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Press Release

Graves County, Kentucky Resident Ordered To Pay $2,500 Fine And Receives Two Year Migratory Birds Hunting Ban

For Immediate Release
U.S. Attorney's Office, Western District of Kentucky

– Baited mourning doves for hunting

PADUCAH, Ky. – A Graves County, Kentucky, resident was sentenced by United States Magistrate Judge Lanny King, pursuant to a plea agreement, to pay a $2,500 fine, and $35 in special penalty assessments, for baiting and hunting mourning doves, announced United States Attorney David J. Hale. Judge King also sentenced Michael D. Cartwright, age 63, as a condition of probation, to not hunt migratory birds in the United States for a period of two years.

Cartwright pleaded guilty and was sentenced on May 16, 2013, to two counts of violating the Migratory Bird Treaty Act, a Federal wildlife statute which protects migratory birds and regulates the hunting of migratory game birds. Cartwright was charged with placing millet and milo seed, on a field and land adjacent to the field, for the purpose of luring mourning doves and for hunting mourning doves over bait. The investigation by a Kentucky Conservation officer, documented that on August 25, 2012, millet and milo grass seed were present on the Cartwright farm, located in Sedalia, Kentucky, in order to attract migratory game birds. The investigating officer returned on August 29, 2012, and documented that the seed had been disked into the soil, in the field used for the annual dove hunt. Cartwright admitted that he had concealed the bait prior to the dove hunt.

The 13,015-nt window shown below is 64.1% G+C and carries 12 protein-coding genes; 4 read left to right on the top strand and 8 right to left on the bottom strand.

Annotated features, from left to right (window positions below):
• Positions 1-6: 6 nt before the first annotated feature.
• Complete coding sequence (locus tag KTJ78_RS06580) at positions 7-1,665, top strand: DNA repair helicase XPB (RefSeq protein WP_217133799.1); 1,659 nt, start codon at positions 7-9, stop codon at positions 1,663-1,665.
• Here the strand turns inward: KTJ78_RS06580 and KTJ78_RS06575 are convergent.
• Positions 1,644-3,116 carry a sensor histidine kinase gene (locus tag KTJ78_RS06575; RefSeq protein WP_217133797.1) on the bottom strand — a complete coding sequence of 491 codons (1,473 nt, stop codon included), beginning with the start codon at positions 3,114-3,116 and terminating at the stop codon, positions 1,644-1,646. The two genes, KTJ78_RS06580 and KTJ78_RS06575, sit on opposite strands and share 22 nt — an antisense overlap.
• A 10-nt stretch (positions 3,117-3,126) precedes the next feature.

The case was prosecuted by Assistant United States Attorney Randy Ream, and it was investigated by the Kentucky Department of Fish and Wildlife Resources and the U.S. Fish & Wildlife Service.

Updated December 15, 2014